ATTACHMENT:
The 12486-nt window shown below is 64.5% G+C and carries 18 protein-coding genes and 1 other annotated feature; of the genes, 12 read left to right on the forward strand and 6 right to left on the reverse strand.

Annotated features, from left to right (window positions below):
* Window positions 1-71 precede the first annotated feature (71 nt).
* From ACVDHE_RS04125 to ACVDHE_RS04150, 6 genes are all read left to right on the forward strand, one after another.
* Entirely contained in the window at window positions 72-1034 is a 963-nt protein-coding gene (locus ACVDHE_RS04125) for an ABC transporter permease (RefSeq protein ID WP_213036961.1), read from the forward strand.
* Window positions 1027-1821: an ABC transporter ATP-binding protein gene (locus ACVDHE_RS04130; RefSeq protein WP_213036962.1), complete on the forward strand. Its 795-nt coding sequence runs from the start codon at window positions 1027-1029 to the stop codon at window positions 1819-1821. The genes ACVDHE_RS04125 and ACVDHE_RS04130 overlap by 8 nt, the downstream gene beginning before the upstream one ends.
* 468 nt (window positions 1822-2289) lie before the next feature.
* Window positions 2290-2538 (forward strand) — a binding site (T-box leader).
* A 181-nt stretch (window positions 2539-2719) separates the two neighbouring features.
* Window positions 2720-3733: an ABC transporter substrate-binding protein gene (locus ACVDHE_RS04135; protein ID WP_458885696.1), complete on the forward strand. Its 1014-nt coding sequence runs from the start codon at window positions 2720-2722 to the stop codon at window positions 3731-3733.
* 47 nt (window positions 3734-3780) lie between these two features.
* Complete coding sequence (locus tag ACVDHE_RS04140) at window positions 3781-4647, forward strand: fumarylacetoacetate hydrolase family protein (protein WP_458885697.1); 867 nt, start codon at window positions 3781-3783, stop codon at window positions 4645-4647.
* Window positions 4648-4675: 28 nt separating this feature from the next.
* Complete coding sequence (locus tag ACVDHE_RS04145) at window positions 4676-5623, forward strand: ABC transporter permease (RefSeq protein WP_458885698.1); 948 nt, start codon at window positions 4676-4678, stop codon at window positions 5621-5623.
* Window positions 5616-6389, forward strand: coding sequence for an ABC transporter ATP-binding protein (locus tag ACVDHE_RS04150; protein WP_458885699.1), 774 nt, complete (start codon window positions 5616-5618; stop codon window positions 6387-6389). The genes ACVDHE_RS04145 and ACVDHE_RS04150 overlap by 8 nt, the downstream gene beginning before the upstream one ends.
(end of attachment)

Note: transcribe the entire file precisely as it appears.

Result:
The 12486-nt window shown below is 64.5% G+C and carries 18 protein-coding genes and 1 other annotated feature; of the genes, 12 read left to right on the forward strand and 6 right to left on the reverse strand.

Annotated features, from left to right (window positions below):
* Window positions 1-71 precede the first annotated feature (71 nt).
* From ACVDHE_RS04125 to ACVDHE_RS04150, 6 genes are all read left to right on the forward strand, one after another.
* Entirely contained in the window at window positions 72-1034 is a 963-nt protein-coding gene (locus ACVDHE_RS04125) for an ABC transporter permease (RefSeq protein ID WP_213036961.1), read from the forward strand.
* Window positions 1027-1821: an ABC transporter ATP-binding protein gene (locus ACVDHE_RS04130; RefSeq protein WP_213036962.1), complete on the forward strand. Its 795-nt coding sequence runs from the start codon at window positions 1027-1029 to the stop codon at window positions 1819-1821. The genes ACVDHE_RS04125 and ACVDHE_RS04130 overlap by 8 nt, the downstream gene beginning before the upstream one ends.
* 468 nt (window positions 1822-2289) lie before the next feature.
* Window positions 2290-2538 (forward strand) — a binding site (T-box leader).
* A 181-nt stretch (window positions 2539-2719) separates the two neighbouring features.
* Window positions 2720-3733: an ABC transporter substrate-binding protein gene (locus ACVDHE_RS04135; protein ID WP_458885696.1), complete on the forward strand. Its 1014-nt coding sequence runs from the start codon at window positions 2720-2722 to the stop codon at window positions 3731-3733.
* 47 nt (window positions 3734-3780) lie between these two features.
* Complete coding sequence (locus tag ACVDHE_RS04140) at window positions 3781-4647, forward strand: fumarylacetoacetate hydrolase family protein (protein WP_458885697.1); 867 nt, start codon at window positions 3781-3783, stop codon at window positions 4645-4647.
* Window positions 4648-4675: 28 nt separating this feature from the next.
* Complete coding sequence (locus tag ACVDHE_RS04145) at window positions 4676-5623, forward strand: ABC transporter permease (RefSeq protein WP_458885698.1); 948 nt, start codon at window positions 4676-4678, stop codon at window positions 5621-5623.
* Window positions 5616-6389, forward strand: coding sequence for an ABC transporter ATP-binding protein (locus tag ACVDHE_RS04150; protein WP_458885699.1), 774 nt, complete (start codon window positions 5616-5618; stop codon window positions 6387-6389). The genes ACVDHE_RS04145 and ACVDHE_RS04150 overlap by 8 nt, the downstream gene beginning before the upstream one ends.